Opportunity knocks for non-UK Domiciles (non-doms)
Non doms can significantly improve their tax position by reviewing their offshore assets and funds before changes come into force on 6 April 2017.
UK residents who have their permanent home (‘domicile’) outside the UK have a narrow window of opportunity to significantly improve their tax position. Thanks to the outcome of recent consultations, non-doms can reduce their capital gains tax liability on offshore assets and funds if they act before the changes come into force on 6 April 2017.
Reducing the value of assets for tax purposes
Certain non doms will be able to rebase the value of their offshore assets on 6 April 2017, wiping out any capital gains tax (CGT) liability up to that date. Gains on the assets after that date will come under the UK CGT regime. This only applies to directly held assets, not those held through an offshore structure.
To qualify for this relief, non doms must have been resident in the UK for 15 or more of the last 20 years and have paid the remittance basis charge at least once in any year before April 2017.
Claiming the remittance basis means you only pay UK tax on the income or gains you bring to the UK in exchange for giving up certain tax free allowances and paying an annual charge based on the amount of time you’ve been resident in the UK.
Extracting clean capital
Many long term residents who are non-domiciled in the UK hold mixed funds offshore which contain a blend of income, capital and gains. Income and gains brought into the UK are taxable at the appropriate rate, whereas capital can be brought in tax free.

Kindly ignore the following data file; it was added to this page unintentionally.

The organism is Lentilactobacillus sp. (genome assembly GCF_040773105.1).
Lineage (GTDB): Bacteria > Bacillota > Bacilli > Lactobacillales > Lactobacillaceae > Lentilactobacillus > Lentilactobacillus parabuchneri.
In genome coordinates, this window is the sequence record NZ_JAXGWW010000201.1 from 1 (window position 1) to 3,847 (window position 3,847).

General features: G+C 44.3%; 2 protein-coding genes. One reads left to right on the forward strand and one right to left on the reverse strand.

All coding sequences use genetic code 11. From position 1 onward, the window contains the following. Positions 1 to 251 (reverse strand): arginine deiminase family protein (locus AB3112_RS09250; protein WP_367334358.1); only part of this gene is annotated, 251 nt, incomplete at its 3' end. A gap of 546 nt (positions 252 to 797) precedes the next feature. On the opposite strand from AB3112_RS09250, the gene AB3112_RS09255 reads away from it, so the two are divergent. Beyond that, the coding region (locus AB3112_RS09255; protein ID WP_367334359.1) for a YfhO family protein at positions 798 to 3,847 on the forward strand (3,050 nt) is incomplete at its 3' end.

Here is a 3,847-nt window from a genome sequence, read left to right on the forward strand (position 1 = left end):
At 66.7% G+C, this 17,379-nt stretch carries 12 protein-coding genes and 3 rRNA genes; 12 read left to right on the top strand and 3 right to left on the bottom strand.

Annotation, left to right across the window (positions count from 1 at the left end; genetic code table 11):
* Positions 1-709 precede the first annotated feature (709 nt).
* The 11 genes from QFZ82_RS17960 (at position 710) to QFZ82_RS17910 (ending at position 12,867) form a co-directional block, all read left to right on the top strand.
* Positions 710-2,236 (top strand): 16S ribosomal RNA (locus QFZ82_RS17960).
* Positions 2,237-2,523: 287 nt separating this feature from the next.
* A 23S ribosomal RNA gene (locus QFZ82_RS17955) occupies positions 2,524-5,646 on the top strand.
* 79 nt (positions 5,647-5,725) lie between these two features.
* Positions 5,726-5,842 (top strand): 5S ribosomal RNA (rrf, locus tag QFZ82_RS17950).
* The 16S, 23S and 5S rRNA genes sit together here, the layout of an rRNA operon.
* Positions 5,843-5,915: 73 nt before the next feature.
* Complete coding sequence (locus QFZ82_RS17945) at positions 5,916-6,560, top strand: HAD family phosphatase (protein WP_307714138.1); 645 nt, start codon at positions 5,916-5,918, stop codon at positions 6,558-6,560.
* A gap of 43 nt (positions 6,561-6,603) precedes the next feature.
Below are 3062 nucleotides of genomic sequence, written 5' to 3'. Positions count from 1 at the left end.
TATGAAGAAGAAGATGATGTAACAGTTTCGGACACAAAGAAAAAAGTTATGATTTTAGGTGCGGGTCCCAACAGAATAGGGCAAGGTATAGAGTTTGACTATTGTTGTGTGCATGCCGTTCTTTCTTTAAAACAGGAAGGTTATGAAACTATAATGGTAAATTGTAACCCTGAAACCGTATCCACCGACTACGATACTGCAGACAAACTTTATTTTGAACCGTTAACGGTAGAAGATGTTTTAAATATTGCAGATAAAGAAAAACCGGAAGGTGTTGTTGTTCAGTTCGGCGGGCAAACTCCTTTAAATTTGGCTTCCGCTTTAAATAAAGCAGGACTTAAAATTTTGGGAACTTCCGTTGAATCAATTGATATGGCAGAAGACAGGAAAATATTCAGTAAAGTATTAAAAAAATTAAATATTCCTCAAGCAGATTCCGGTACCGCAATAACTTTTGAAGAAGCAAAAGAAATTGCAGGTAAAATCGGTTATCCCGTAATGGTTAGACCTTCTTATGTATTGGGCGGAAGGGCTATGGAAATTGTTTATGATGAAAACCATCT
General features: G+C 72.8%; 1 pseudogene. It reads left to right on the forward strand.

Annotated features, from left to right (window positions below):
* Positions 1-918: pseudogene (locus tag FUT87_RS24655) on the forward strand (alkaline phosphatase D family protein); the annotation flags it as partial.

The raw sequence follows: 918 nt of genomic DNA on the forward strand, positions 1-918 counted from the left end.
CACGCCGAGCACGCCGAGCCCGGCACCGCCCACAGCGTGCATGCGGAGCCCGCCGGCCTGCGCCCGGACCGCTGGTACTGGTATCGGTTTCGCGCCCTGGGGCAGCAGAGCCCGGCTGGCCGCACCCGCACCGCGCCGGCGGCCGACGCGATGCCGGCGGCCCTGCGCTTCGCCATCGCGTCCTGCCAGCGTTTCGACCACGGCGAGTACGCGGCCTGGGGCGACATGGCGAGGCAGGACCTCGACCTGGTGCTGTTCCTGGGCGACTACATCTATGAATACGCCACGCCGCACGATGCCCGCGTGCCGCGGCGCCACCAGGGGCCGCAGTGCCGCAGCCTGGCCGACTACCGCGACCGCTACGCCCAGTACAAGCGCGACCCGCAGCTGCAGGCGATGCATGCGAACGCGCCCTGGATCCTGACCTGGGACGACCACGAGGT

If the capital in the fund has not been segregated, all money remitted into the UK will be treated as income or gains until the fund is reduced to its original capital investment level.
From 6 April 2017, non-doms with mixed funds who are taxed on the remittance basis will have 12 months to separate the funds into different components. They can then remit funds into the UK from each of the funds, as and when they want to, and pay the right amount of tax.
This one-year transitional arrangement applies to funds deposited in bank (or similar) accounts. Assets are not included in the transitional arrangement, but proceeds from the sale of an asset during that period will be. The proceeds can be separated out and treated in the same way as the deposited funds.
For help and advice on making the most of these transitional arrangements or claiming under the remittance basis, please contact Paula Jeffs.